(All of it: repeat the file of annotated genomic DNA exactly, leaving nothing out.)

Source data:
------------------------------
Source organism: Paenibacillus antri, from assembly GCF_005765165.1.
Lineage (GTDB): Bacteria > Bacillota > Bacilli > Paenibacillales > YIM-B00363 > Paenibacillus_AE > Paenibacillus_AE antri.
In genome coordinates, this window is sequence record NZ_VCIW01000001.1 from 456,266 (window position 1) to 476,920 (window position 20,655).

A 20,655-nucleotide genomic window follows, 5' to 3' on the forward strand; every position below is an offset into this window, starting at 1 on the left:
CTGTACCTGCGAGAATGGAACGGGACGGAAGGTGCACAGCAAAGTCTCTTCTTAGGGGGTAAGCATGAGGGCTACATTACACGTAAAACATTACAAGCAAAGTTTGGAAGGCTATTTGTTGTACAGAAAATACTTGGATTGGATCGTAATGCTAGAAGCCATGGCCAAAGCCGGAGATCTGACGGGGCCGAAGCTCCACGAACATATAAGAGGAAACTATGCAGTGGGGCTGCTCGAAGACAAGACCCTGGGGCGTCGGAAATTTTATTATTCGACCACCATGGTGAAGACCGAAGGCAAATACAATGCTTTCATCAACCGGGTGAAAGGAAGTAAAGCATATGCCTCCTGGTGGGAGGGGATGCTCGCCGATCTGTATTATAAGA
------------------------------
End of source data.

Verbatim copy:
Source organism: Paenibacillus antri, from assembly GCF_005765165.1.
Lineage (GTDB): Bacteria > Bacillota > Bacilli > Paenibacillales > YIM-B00363 > Paenibacillus_AE > Paenibacillus_AE antri.
In genome coordinates, this window is sequence record NZ_VCIW01000001.1 from 456,266 (window position 1) to 476,920 (window position 20,655).

A 20,655-nucleotide genomic window follows, 5' to 3' on the forward strand; every position below is an offset into this window, starting at 1 on the left:
CTGTACCTGCGAGAATGGAACGGGACGGAAGGTGCACAGCAAAGTCTCTTCTTAGGGGGTAAGCATGAGGGCTACATTACACGTAAAACATTACAAGCAAAGTTTGGAAGGCTATTTGTTGTACAGAAAATACTTGGATTGGATCGTAATGCTAGAAGCCATGGCCAAAGCCGGAGATCTGACGGGGCCGAAGCTCCACGAACATATAAGAGGAAACTATGCAGTGGGGCTGCTCGAAGACAAGACCCTGGGGCGTCGGAAATTTTATTATTCGACCACCATGGTGAAGACCGAAGGCAAATACAATGCTTTCATCAACCGGGTGAAAGGAAGTAAAGCATATGCCTCCTGGTGGGAGGGGATGCTCGCCGATCTGTATTATAAGA